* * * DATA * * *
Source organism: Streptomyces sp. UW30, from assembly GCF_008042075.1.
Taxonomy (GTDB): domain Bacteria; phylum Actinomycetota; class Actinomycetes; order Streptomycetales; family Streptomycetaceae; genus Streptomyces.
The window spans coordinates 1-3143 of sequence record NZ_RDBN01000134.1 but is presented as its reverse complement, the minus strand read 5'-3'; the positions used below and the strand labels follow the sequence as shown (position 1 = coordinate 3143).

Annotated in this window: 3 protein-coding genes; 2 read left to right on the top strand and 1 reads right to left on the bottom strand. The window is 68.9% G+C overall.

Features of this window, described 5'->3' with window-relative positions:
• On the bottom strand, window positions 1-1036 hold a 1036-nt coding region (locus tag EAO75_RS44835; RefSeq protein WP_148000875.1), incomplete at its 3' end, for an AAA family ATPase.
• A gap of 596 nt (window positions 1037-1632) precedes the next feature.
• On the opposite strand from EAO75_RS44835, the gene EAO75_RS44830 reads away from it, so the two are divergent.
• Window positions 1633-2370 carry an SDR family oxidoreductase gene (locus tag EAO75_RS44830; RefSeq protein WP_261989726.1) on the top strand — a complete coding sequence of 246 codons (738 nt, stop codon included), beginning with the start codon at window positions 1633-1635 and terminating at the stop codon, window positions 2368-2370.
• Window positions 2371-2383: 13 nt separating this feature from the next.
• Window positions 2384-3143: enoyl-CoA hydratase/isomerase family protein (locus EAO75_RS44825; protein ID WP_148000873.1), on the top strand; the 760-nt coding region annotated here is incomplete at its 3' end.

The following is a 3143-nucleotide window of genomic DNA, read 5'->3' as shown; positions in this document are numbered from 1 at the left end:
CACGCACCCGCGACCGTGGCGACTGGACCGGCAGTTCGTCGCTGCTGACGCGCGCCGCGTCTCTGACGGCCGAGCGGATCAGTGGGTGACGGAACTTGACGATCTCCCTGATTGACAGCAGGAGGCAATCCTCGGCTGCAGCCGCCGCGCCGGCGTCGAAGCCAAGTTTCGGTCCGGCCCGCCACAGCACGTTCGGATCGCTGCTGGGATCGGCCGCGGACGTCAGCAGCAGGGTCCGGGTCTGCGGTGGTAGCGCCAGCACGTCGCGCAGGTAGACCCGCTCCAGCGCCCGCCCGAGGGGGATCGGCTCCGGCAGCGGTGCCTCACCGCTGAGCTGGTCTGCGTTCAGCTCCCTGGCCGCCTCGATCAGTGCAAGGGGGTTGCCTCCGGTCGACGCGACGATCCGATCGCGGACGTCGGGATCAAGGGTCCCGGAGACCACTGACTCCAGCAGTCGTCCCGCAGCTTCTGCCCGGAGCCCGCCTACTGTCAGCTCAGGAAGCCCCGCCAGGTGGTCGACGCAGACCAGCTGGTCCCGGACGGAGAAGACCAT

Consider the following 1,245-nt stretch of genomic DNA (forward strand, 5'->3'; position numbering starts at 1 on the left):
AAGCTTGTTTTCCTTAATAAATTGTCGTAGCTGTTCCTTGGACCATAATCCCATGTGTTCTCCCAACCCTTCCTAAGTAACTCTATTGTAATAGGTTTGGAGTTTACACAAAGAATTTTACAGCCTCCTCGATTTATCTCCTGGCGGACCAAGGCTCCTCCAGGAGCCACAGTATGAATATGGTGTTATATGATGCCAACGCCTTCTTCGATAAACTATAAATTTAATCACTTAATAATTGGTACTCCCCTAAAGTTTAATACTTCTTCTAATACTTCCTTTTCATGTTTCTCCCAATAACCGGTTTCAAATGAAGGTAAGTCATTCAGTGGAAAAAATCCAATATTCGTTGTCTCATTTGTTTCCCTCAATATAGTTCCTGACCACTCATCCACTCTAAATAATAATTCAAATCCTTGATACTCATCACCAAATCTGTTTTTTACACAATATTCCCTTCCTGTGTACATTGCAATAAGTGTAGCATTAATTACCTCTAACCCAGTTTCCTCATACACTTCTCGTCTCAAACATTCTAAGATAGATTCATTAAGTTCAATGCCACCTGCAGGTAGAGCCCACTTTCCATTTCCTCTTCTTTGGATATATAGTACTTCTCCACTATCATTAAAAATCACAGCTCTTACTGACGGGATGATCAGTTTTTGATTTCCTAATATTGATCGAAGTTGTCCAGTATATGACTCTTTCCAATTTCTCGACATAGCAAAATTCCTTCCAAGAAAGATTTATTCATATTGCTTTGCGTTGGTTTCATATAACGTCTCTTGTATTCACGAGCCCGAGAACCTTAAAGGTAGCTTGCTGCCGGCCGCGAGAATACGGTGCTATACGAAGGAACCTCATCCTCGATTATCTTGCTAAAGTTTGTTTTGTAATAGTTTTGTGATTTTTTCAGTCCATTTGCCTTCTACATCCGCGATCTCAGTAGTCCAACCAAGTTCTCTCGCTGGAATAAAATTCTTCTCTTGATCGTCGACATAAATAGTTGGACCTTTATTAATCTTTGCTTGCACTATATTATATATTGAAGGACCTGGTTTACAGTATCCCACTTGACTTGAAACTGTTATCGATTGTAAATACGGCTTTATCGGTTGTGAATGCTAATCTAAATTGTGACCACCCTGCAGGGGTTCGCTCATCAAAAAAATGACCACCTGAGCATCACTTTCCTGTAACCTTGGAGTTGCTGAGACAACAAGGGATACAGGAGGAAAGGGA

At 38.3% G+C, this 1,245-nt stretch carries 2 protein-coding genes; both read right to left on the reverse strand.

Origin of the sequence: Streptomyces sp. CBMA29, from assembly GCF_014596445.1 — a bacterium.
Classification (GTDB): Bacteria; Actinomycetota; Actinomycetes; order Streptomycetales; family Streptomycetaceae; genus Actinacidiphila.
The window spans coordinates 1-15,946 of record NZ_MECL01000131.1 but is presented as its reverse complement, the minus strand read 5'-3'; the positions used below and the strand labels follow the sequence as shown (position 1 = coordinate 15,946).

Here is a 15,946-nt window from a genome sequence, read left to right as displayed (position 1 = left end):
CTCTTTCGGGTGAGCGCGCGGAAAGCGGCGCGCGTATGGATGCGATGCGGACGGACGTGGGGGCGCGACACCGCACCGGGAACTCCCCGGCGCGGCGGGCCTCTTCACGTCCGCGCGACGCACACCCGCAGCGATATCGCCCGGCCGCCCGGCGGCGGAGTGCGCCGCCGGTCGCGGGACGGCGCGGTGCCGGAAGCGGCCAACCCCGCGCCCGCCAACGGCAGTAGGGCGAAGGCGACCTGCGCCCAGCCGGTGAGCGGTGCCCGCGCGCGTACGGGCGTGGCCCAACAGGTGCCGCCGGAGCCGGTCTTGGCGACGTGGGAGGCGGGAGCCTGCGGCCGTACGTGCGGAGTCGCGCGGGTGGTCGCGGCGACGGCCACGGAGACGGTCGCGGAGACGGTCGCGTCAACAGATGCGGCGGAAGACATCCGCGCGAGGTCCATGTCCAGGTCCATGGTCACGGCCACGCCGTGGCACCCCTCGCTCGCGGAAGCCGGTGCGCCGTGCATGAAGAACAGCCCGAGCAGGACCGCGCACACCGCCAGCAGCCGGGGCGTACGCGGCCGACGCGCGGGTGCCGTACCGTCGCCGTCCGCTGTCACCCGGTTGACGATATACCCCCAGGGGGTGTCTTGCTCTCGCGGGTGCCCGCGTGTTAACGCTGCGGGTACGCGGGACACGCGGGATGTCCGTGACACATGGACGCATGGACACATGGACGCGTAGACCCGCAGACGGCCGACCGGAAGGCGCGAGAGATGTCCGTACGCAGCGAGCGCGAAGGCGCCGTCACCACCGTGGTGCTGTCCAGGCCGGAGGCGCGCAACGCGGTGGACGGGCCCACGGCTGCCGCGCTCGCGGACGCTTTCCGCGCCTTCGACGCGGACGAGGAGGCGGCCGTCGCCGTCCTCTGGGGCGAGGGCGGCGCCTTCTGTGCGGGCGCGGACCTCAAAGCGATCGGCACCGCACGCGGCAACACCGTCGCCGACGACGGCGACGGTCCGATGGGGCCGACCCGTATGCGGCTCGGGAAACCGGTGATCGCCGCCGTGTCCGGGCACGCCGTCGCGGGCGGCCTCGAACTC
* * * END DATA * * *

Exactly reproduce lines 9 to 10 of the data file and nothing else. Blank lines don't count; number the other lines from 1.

• Window positions 1633-2370 carry an SDR family oxidoreductase gene (locus tag EAO75_RS44830; RefSeq protein WP_261989726.1) on the top strand — a complete coding sequence of 246 codons (738 nt, stop codon included), beginning with the start codon at window positions 1633-1635 and terminating at the stop codon, window positions 2368-2370.
• Window positions 2371-2383: 13 nt separating this feature from the next.